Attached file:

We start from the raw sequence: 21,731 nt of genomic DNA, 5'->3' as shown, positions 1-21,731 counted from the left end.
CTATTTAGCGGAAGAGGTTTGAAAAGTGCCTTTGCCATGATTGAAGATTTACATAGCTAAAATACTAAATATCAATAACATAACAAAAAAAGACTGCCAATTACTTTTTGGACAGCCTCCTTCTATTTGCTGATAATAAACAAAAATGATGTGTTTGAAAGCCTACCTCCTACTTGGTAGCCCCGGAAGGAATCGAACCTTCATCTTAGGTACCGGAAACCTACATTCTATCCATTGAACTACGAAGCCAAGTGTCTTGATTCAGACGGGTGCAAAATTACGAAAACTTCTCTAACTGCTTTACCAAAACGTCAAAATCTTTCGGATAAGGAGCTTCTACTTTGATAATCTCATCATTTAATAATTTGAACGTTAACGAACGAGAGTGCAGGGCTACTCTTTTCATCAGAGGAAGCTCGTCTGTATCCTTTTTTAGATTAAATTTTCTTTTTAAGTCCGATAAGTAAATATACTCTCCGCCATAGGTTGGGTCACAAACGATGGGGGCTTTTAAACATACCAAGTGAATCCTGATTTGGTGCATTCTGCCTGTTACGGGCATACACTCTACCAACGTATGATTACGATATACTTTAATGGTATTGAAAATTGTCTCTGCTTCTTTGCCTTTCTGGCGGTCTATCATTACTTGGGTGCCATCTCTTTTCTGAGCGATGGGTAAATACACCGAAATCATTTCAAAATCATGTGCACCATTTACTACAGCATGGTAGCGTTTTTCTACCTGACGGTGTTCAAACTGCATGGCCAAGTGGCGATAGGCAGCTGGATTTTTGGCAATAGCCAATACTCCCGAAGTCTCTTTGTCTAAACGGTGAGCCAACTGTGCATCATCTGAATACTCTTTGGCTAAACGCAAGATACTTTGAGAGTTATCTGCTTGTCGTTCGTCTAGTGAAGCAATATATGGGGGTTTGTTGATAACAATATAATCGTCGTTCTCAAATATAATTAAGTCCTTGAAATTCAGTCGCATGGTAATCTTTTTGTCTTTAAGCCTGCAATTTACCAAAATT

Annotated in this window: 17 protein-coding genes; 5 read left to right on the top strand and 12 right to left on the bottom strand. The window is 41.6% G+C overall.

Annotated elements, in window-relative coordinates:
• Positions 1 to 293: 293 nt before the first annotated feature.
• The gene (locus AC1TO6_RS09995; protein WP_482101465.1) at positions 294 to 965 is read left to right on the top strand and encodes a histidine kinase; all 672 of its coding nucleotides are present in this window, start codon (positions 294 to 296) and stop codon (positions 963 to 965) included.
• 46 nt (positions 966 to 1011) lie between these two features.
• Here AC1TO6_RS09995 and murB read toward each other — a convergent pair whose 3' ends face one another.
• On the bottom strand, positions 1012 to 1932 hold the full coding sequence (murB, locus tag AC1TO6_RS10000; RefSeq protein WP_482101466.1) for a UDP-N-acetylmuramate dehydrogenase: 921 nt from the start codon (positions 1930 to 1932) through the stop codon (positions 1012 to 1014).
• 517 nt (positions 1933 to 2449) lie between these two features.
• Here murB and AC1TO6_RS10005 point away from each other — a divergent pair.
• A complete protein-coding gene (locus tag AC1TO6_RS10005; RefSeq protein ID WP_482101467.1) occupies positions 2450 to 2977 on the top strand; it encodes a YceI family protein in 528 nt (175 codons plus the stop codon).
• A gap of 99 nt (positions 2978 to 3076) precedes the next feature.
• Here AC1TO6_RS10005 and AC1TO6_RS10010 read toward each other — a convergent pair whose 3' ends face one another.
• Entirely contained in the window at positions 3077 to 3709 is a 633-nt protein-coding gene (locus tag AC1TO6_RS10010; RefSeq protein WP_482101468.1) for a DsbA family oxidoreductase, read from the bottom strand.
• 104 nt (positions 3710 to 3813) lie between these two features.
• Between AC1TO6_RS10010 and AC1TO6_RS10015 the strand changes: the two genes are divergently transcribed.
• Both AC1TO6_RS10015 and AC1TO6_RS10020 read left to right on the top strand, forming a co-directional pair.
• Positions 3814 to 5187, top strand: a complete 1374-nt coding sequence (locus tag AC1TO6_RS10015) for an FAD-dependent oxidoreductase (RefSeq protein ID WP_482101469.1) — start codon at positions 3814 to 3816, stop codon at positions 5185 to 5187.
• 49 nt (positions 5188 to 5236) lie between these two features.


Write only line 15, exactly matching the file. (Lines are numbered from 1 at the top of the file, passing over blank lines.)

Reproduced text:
• Entirely contained in the window at positions 3077 to 3709 is a 633-nt protein-coding gene (locus tag AC1TO6_RS10010; RefSeq protein WP_482101468.1) for a DsbA family oxidoreductase, read from the bottom strand.